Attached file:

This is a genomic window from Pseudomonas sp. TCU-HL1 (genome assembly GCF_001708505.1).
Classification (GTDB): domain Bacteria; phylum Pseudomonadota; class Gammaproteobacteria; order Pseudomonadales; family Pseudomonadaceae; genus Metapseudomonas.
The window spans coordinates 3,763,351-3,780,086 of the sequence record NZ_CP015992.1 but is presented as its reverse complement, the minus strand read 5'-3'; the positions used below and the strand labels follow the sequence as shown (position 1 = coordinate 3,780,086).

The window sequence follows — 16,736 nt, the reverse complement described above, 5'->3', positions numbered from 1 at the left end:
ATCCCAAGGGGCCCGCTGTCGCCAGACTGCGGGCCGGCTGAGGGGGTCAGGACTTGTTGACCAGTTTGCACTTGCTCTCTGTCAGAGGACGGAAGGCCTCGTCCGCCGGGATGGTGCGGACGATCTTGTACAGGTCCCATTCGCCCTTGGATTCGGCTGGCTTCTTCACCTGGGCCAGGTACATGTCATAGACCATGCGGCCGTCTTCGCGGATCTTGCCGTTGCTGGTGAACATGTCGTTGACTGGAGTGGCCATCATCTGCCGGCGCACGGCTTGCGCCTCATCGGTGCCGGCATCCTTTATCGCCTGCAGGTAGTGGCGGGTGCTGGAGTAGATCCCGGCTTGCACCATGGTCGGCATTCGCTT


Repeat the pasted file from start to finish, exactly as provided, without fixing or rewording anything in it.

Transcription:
This is a genomic window from Pseudomonas sp. TCU-HL1 (genome assembly GCF_001708505.1).
Classification (GTDB): domain Bacteria; phylum Pseudomonadota; class Gammaproteobacteria; order Pseudomonadales; family Pseudomonadaceae; genus Metapseudomonas.
The window spans coordinates 3,763,351-3,780,086 of the sequence record NZ_CP015992.1 but is presented as its reverse complement, the minus strand read 5'-3'; the positions used below and the strand labels follow the sequence as shown (position 1 = coordinate 3,780,086).

The window sequence follows — 16,736 nt, the reverse complement described above, 5'->3', positions numbered from 1 at the left end:
ATCCCAAGGGGCCCGCTGTCGCCAGACTGCGGGCCGGCTGAGGGGGTCAGGACTTGTTGACCAGTTTGCACTTGCTCTCTGTCAGAGGACGGAAGGCCTCGTCCGCCGGGATGGTGCGGACGATCTTGTACAGGTCCCATTCGCCCTTGGATTCGGCTGGCTTCTTCACCTGGGCCAGGTACATGTCATAGACCATGCGGCCGTCTTCGCGGATCTTGCCGTTGCTGGTGAACATGTCGTTGACTGGAGTGGCCATCATCTGCCGGCGCACGGCTTGCGCCTCATCGGTGCCGGCATCCTTTATCGCCTGCAGGTAGTGGCGGGTGCTGGAGTAGATCCCGGCTTGCACCATGGTCGGCATTCGCTT